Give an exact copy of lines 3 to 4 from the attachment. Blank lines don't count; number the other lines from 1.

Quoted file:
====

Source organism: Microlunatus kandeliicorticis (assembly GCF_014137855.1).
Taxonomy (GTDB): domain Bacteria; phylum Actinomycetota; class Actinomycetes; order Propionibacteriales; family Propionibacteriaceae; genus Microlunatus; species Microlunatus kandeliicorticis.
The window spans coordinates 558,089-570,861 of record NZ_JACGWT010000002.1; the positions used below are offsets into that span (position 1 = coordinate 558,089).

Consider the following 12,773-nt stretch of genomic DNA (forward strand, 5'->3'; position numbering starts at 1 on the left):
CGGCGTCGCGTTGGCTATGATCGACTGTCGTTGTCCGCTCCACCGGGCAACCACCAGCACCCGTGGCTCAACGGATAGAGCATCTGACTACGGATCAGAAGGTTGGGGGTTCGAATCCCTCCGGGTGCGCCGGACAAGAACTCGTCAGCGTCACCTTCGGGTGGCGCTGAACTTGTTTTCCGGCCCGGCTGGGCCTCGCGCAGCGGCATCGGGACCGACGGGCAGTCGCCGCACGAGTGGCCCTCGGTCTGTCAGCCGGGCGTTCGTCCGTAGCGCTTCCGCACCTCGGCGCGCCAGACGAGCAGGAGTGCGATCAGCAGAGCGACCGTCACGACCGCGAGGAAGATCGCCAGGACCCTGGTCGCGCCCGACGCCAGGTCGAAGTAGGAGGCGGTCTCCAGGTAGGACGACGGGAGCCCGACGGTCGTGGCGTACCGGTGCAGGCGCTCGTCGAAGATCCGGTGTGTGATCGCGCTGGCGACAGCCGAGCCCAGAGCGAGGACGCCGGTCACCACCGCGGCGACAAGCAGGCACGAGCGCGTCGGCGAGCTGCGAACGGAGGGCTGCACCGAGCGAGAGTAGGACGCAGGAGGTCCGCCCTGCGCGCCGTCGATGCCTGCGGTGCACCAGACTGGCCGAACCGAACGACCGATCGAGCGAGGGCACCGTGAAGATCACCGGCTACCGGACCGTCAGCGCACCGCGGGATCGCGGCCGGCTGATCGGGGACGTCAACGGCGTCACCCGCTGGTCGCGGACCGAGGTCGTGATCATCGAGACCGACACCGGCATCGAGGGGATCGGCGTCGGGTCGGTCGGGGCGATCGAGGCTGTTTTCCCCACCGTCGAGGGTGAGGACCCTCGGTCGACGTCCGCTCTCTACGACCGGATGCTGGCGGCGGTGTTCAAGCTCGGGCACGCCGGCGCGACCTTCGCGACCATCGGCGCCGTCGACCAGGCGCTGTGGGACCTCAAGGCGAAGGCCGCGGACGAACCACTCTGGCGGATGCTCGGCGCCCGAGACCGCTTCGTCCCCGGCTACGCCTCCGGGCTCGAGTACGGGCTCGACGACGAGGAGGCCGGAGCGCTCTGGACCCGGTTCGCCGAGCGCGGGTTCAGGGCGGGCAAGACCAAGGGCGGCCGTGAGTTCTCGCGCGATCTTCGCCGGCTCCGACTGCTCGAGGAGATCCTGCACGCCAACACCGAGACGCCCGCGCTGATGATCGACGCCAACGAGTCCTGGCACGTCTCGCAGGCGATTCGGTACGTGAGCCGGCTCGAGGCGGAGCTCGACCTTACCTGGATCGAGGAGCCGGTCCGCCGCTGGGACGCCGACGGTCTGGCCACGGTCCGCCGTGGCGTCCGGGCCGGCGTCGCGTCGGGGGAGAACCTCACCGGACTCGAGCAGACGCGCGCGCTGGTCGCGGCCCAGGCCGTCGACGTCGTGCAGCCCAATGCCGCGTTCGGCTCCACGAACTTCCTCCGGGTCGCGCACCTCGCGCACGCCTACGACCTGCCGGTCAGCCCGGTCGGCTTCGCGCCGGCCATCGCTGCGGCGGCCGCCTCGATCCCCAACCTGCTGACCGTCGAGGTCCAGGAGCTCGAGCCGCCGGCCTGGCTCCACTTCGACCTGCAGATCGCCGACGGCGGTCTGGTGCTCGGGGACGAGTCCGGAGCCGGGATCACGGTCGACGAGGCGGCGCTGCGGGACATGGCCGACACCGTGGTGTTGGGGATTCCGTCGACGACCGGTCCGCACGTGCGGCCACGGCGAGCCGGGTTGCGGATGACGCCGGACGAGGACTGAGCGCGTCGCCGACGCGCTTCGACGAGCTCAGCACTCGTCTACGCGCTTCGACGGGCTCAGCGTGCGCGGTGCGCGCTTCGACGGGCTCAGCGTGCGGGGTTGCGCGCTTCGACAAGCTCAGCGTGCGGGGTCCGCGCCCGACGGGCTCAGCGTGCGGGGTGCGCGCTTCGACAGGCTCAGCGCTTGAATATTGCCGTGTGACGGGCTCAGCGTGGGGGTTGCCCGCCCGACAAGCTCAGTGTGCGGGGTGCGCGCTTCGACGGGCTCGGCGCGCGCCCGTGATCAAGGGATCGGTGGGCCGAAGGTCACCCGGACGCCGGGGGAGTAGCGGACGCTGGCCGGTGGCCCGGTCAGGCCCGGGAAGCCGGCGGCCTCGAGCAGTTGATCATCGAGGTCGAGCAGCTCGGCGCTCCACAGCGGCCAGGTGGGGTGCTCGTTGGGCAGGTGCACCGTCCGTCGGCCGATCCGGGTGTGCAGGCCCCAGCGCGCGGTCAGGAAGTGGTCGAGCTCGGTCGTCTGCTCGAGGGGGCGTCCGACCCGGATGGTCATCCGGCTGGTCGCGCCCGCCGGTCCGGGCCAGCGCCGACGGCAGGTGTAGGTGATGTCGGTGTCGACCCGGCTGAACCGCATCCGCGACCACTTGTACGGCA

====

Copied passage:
The window spans coordinates 558,089-570,861 of record NZ_JACGWT010000002.1; the positions used below are offsets into that span (position 1 = coordinate 558,089).

Consider the following 12,773-nt stretch of genomic DNA (forward strand, 5'->3'; position numbering starts at 1 on the left):